A new expert panel will evaluate options for the replacement of the aging Brooklyn-Queens Expressway (BQE) from the Atlantic Avenue interchange to Sands Street in Brooklyn, Mayor Bill de Blasio says.
Carlo Scissura, president and CEO of the New York Building Congress (NYBC) will chair the panel, which will include a range of leaders in the fields of urban planning, engineering, construction, traffic modeling and historic preservation, the mayor’s office said in a news release.
Panel members’ backgrounds include academia, industry groups, civic organizations, labor, and business. They will consult community groups and elected officials, and evaluate all suggested concepts — as well as provide their own perspectives. They are expected to conclude the process by this summer. The formal environmental process for the BQE reconstruction will take these recommendations into consideration when it begins at the end of 2019.
“The BQE is a lifeline for Brooklyn and the entire city – which is why we are bringing in a panel of nationally renowned experts from a range of fields to vet all ideas and make sure we get this right,” de Blasio said in a statement. “We will be engaging in a transparent, collaborative process to find the best solution for one of the most critical transportation corridors in the nation.”
The new BQE Panel was created in consultation with local elected officials and civic associations. It will bring together a group of independent, interdisciplinary experts to evaluate the BQE project assumptions and concepts, with meetings beginning this month. This outside expertise is expected to find new perspectives and ask probing questions on how best to design and implement the BQE reconstruction, one of the largest and most complex infrastructure projects in the entire country.
Panel members include:
- Carlo Scissura, NY Building Congress (Chair)
- Rohit Aggarwala, Sidewalk Labs
- Vincent Alvarez, New York City Central Labor Council
- Kate Ascher, BuroHappold Engineering
- Elizabeth Goldstein, Municipal Arts Society
- Henry Gutman, Brooklyn Navy Yard Development Corp./Brooklyn Bridge Park
- Kyle Kimball, Con Edison
- Mitchell Moss, NYU Wagner Graduate School of Public Service
- Kaan Ozbay, NYU Tandon School of Engineering
- Hani Nassif, Rutgers School of Engineering
- Benjamin Prosky, American Institute of Architects
- Denise Richardson, General Contractors Association
- Ross Sandler, New York Law School
- Jay Simson, American Council of Engineering Companies of New York
- Tom Wright, Regional Plan Association
- Kathryn Wylde, Partnership for NYC
The city says additional panelists may be announced
At the end of the evaluation process, the panel will submit a brief report, outlining key recommendations, which could address both design concepts and construction innovations.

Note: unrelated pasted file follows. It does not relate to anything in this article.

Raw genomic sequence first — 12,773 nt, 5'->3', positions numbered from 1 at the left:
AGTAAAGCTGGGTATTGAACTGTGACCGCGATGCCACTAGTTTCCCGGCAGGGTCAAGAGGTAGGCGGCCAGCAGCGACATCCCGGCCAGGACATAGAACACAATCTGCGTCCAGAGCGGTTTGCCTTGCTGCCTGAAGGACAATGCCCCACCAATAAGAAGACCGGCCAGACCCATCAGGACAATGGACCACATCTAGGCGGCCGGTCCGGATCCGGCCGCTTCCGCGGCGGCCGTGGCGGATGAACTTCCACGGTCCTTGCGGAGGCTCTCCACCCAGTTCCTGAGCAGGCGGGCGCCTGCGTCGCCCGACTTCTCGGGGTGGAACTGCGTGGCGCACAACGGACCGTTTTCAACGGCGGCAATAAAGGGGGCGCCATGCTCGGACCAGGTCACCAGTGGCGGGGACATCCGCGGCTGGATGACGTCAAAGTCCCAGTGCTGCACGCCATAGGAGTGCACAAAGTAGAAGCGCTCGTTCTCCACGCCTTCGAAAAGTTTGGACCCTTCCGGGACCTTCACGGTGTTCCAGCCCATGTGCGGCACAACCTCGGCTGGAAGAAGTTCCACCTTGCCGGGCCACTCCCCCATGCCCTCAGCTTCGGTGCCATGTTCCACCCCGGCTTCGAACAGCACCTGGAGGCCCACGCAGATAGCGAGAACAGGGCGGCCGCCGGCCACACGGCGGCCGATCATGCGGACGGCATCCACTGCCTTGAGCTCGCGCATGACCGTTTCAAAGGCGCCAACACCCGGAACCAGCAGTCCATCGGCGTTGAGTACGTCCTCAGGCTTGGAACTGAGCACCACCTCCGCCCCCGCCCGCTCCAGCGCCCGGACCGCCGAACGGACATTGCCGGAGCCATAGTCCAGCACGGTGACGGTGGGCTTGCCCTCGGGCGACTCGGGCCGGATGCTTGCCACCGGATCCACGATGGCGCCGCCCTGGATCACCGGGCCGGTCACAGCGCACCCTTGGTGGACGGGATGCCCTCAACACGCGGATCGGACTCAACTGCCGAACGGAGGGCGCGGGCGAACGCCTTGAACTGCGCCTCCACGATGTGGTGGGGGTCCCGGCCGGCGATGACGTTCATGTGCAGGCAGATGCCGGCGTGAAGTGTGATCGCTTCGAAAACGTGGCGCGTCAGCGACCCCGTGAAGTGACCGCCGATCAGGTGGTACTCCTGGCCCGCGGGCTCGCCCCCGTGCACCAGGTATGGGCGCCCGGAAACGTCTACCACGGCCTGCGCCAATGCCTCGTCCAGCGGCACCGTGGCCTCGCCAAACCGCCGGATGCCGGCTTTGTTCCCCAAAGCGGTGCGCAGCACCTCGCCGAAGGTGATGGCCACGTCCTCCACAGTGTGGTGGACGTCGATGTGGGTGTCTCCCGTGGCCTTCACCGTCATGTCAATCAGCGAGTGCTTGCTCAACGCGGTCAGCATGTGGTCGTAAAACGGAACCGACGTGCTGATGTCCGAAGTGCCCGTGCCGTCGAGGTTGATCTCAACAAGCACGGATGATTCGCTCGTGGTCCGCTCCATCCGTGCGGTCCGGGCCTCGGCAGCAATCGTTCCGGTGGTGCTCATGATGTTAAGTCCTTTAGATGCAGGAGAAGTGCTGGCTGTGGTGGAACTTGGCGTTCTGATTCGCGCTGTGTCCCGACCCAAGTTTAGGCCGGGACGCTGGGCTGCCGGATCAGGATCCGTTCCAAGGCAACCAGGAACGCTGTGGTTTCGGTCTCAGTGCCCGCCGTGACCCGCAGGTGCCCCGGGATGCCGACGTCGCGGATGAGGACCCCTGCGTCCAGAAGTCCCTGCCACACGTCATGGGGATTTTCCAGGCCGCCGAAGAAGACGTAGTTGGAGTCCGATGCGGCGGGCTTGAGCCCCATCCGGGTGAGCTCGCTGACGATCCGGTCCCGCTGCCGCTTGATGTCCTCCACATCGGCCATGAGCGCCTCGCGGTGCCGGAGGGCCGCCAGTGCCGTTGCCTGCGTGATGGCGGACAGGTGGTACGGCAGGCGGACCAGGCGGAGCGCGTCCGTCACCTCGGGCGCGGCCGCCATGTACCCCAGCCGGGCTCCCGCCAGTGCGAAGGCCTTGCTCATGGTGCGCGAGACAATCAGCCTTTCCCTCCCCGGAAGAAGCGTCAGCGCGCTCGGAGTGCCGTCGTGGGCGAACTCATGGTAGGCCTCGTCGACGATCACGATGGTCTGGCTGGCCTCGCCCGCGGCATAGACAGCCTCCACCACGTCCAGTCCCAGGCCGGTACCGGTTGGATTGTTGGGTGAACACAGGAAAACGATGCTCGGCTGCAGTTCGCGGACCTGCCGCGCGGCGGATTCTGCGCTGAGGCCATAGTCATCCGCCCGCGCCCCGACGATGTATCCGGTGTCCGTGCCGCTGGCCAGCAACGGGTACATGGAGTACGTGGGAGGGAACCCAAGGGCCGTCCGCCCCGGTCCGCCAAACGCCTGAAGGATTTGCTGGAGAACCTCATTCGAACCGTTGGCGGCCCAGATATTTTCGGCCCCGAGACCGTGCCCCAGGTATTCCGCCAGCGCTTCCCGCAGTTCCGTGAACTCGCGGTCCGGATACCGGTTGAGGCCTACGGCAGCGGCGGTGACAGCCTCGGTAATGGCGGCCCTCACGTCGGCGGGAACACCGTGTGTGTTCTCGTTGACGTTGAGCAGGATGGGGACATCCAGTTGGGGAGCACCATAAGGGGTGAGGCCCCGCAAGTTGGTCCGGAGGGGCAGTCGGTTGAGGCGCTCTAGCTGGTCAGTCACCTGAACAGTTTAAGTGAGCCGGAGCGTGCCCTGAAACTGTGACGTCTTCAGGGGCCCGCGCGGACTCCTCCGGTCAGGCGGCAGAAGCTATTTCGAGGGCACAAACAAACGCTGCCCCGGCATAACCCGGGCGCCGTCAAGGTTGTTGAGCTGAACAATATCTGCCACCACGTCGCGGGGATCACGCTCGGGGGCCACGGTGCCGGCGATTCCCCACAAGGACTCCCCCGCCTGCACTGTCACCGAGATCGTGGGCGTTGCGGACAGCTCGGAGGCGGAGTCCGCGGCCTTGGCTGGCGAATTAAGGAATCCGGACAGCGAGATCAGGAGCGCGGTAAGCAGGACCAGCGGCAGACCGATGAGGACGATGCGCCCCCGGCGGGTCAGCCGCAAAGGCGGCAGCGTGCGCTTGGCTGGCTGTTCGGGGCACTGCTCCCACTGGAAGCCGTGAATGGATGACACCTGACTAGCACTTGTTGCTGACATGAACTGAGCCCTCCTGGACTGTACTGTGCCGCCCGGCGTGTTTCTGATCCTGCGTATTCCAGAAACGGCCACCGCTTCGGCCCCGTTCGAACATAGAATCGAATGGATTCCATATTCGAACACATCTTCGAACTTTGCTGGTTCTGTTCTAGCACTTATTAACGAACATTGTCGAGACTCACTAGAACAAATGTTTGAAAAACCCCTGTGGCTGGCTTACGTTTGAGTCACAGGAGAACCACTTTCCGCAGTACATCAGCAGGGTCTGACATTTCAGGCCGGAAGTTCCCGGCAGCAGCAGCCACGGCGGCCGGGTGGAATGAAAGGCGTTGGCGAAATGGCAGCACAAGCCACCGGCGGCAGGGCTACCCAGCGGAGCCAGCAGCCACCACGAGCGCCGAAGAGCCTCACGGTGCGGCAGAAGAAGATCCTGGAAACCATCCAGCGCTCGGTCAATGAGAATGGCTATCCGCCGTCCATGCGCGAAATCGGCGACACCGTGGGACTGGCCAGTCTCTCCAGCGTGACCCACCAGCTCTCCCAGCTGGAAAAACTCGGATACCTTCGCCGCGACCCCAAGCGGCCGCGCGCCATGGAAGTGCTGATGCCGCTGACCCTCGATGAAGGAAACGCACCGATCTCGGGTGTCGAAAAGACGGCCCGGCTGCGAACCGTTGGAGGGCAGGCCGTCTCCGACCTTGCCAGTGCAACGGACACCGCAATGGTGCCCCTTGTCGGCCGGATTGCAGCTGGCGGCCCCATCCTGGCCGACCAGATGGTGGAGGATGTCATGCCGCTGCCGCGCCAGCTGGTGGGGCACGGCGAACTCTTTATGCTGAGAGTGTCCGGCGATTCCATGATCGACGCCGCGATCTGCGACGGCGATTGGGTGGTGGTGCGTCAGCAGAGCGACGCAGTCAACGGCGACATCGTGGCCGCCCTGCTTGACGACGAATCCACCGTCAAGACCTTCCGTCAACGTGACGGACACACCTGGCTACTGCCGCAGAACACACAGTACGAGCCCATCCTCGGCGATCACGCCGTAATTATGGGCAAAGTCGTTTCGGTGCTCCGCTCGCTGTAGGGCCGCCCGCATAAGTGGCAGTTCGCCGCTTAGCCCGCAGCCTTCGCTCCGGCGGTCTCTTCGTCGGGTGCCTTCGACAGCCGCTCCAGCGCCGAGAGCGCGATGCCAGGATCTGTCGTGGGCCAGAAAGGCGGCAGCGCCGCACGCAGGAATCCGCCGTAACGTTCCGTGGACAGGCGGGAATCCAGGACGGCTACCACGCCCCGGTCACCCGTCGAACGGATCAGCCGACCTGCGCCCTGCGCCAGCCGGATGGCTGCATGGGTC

BQE – Atlantic to Sands: The approximately 1.5-mile section of the BQE between the Atlantic Avenue Interchange and Sands Street is among the most complex highway structures in the country, and includes the triple-cantilever structure of which the Brooklyn Heights promenade is the top-most tier. Originally constructed by Robert Moses, the road was completed in 1954 and carried fewer than 50,000 vehicles daily when it opened.
Today, the roadway is part of Interstate-278, a critical interstate and inter-borough connector — where daily traffic now exceeds 150,000 vehicles including more than 15,000 trucks. An evaluation by outside consultants hired by the New York City Department of Transportation (DOT) concluded in 2016 that if the road is not reconstructed by 2026, weight restrictions may need to be added to the structure – including diverting all truck traffic to local roads. In 2018, a new state law was enacted that will allow the BQE project to be constructed using the Design-Build method, which is expected to save time and money.
“Community members and stakeholders across the city have come together to propose new ideas and call for fresh thinking on the BQE, the biggest such project the City has ever undertaken,” said DOT Commissioner Polly Trottenberg. “This new panel presents an important opportunity to create the best plan possible — with community voices heard throughout the process. We also thank the elected officials who have been and will doubtless remain actively engaged as we move forward.”
“I must express my sincerest appreciation to Mayor de Blasio and his administration for entrusting me with this critical role,” the NYBC’s Scissura said in the statement. “The panel that has been assembled represents the absolute best minds in urban planning, transportation, business, design, engineering and construction and will create a thoughtful, meaningful and inclusive process.
“Rebuilding the triple cantilever will affect every community along the BQE – as well as the tens of thousands of commuters that drive on it daily – and it is essential that we come together to ensure this project is done right for each individual neighborhood and all five boroughs. I look forward to working with our incredible DOT Commissioner Polly Trottenberg, the panelists and the residents of New York City to produce an outcome that is in the best interests of everyone,” he said.